with openings 2|] above each cell. An insulating
35 in the appended claims.
30 which respond to compressed and rari?ed air im
My invention is illustrated in the accompany
ing drawings, in which:
Figure l is a transverse sectional view through
a portion of the instrument along the line i-—l
40 of Figure 2,~the amplifying circuit being shown
in diagram,
>
'
Figure 2 is a plan view of the device along
the line 2--2 of Figure 1, the amplifying circuit
being omitted,
,
Figure 3 is an enlarged sectional view along
the line 3—3 of Figure 1,
Figure 4 is a vertical sectional view along the
line 4—4 of Figure 1,
50
-
Figure 5 is a sectional view showing a modi
fied form,
-
Figure 6 is an enlarged sectional view along
the line 3-60! Figure 5,
Figure’! is a sectional view of a portion of a
55 modi?ed form of the device, and
block 2| (see Fig. 1) is provided for each reed
or cell, that form of the block shown in Fig. 1
having a recess 22 into which the end of a screw
23 extends, the screw being threaded into the
block. » A nut 24 is carried by the screw for lock- , 40
ing the latter in its adjusted position. The block
2| is held to the top ll“ of the cell section it in
any suitable manner such as by screws 25.
As stated there is an adjustable screw for each
diaphragm. The insulating blocks are arranged 45
side by side as shown in Fig. 2 ‘and a conducting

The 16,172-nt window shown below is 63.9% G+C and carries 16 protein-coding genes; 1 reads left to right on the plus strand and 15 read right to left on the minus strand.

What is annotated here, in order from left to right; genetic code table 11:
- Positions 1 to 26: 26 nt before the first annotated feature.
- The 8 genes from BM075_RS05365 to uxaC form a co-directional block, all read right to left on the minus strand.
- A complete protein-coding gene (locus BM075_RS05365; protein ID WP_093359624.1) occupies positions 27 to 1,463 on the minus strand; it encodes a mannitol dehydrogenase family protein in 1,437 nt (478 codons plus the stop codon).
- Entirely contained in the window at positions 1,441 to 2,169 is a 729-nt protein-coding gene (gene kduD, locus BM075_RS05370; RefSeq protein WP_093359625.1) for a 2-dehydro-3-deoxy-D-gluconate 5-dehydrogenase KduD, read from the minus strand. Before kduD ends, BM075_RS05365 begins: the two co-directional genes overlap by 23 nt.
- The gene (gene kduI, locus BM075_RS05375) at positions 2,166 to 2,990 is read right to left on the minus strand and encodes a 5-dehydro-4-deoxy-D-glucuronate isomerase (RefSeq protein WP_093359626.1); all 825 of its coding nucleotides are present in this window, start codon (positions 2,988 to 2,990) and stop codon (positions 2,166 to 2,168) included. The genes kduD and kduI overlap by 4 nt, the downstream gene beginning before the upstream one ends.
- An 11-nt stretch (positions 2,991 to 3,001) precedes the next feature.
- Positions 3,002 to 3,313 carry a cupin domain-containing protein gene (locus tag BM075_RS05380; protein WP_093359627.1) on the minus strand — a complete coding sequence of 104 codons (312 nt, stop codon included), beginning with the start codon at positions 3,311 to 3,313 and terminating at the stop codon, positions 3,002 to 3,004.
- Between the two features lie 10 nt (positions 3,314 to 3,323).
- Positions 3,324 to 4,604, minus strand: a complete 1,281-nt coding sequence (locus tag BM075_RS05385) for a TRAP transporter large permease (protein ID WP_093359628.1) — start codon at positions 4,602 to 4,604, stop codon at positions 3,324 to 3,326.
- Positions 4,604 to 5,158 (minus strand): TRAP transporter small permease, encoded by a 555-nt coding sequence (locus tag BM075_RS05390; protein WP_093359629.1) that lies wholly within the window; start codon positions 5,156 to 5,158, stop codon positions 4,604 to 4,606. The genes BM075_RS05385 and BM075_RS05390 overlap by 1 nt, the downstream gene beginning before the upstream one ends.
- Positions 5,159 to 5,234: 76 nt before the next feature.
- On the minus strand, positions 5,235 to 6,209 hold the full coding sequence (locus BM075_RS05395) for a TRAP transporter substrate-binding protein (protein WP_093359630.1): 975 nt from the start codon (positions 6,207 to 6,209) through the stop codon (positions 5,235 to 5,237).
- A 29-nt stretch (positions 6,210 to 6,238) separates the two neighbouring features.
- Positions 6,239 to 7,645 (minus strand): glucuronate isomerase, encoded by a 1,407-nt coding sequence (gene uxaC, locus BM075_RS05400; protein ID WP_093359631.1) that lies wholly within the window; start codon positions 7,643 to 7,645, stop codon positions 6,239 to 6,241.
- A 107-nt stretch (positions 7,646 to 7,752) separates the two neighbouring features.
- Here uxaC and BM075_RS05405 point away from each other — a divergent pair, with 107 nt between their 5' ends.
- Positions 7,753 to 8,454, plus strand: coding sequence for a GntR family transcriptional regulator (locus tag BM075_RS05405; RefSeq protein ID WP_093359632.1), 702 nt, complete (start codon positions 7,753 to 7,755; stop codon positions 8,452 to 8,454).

strip 26 of tin foil or duraluminum foil is dis
posed over’the openings 20 and is held in taut
position by means of the insulating blocks 2|.
This provides a thin diaphragm of foil over each 50
opening 20 and underneath the enlarged end of
each screw 23.
The nuts, such as those shown at 24, not only
serve for locking the screws 23 in adjusted posi
tion, but they also serve to clamp a conducting 55
2
' 2,113,347
strip 21 (see Fig. 2) to the tops of the insulating
blocks 2|.
_
The conducting strip 21 is connected by means
01‘ a conductor 28 with the grid 29 of a suitable
; tube of a preampli?er. The foil plate 26 which
forms the diaphragms 26- is connected by means
of a conductor 30 with the battery B of the radio
circuit shown in Fig. 1. It will be understood
that this is simply a typical circuit and forms no
10 part of the present invention except as such
circuit is used in connection with the apparatus
for producing a tonal effect by the adjustment of
the apparatus as presently described.
.'
Consider now Figure 1. Let us assume that
the key II is depressed and that through the
medium of the dowel l2 and the pallet 6, com
munication is established between the cell sec
tion above the reed and the suction wind chest.
Air entering the front end of the cell cavity is
allowed to pass the reed which vibrates within
the cell according to the frequency (fundamental
and harmonics) of the reed. The constants of
such ?uctuation are determined by the nature
of the air puffs caused by the movement of the
25 reed, different shaped and “voiced” reeds caus
ing di?erent constants. The small diaphragm 26“
in the ceiling of the cell cavity is therefore re
sponsive to these ?uctuations. Now these small
diaphragms, which are all connected together,
30 form portions of one plate of the microphone
'
condenser and the screws which are electrically
connected ‘together form the opposite plate of
the microphone condenser. The impulses are
conveyed to a pre-ampli?er, then further am
pli?ed and converted into sound in the loud
speakers.
‘
and stretching the diaphragm tightly as shown
at 3|“. The block is then screwed to the top l4"
and the adjustment of the screw 23 is made as
before stated. In this instance, the diaphragm
3|’- is below the top l4“ as distinguished from
that form shown in Figure 1.
In Figure 7 I have shown a modi?ed formv in
which one diaphragm covers two cavity cells in